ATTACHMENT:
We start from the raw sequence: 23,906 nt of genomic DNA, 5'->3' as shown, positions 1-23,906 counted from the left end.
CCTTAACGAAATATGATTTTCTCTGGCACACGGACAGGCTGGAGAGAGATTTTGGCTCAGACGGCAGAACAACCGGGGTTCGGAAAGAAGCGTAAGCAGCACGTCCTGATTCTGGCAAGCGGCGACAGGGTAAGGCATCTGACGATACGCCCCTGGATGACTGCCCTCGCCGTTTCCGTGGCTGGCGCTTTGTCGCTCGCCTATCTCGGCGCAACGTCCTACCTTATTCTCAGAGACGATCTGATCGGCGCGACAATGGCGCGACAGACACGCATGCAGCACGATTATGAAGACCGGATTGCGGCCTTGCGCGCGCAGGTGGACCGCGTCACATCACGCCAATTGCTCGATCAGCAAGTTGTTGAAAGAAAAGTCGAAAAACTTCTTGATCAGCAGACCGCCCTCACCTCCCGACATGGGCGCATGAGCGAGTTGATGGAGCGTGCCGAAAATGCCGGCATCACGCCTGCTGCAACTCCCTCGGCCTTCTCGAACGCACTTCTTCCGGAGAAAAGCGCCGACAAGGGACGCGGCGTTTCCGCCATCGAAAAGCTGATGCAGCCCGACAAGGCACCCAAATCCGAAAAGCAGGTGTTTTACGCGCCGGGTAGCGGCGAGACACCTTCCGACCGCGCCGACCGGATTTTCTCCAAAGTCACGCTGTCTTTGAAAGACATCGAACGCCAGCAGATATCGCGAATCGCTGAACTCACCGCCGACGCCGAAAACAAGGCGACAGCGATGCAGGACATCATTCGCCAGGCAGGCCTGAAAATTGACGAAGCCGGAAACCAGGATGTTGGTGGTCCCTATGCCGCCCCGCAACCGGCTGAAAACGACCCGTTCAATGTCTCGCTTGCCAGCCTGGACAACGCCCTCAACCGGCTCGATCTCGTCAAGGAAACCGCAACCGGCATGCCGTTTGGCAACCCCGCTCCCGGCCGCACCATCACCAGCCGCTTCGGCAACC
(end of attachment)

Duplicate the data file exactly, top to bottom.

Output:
We start from the raw sequence: 23,906 nt of genomic DNA, 5'->3' as shown, positions 1-23,906 counted from the left end.
CCTTAACGAAATATGATTTTCTCTGGCACACGGACAGGCTGGAGAGAGATTTTGGCTCAGACGGCAGAACAACCGGGGTTCGGAAAGAAGCGTAAGCAGCACGTCCTGATTCTGGCAAGCGGCGACAGGGTAAGGCATCTGACGATACGCCCCTGGATGACTGCCCTCGCCGTTTCCGTGGCTGGCGCTTTGTCGCTCGCCTATCTCGGCGCAACGTCCTACCTTATTCTCAGAGACGATCTGATCGGCGCGACAATGGCGCGACAGACACGCATGCAGCACGATTATGAAGACCGGATTGCGGCCTTGCGCGCGCAGGTGGACCGCGTCACATCACGCCAATTGCTCGATCAGCAAGTTGTTGAAAGAAAAGTCGAAAAACTTCTTGATCAGCAGACCGCCCTCACCTCCCGACATGGGCGCATGAGCGAGTTGATGGAGCGTGCCGAAAATGCCGGCATCACGCCTGCTGCAACTCCCTCGGCCTTCTCGAACGCACTTCTTCCGGAGAAAAGCGCCGACAAGGGACGCGGCGTTTCCGCCATCGAAAAGCTGATGCAGCCCGACAAGGCACCCAAATCCGAAAAGCAGGTGTTTTACGCGCCGGGTAGCGGCGAGACACCTTCCGACCGCGCCGACCGGATTTTCTCCAAAGTCACGCTGTCTTTGAAAGACATCGAACGCCAGCAGATATCGCGAATCGCTGAACTCACCGCCGACGCCGAAAACAAGGCGACAGCGATGCAGGACATCATTCGCCAGGCAGGCCTGAAAATTGACGAAGCCGGAAACCAGGATGTTGGTGGTCCCTATGCCGCCCCGCAACCGGCTGAAAACGACCCGTTCAATGTCTCGCTTGCCAGCCTGGACAACGCCCTCAACCGGCTCGATCTCGTCAAGGAAACCGCAACCGGCATGCCGTTTGGCAACCCCGCTCCCGGCCGCACCATCACCAGCCGCTTCGGCAACC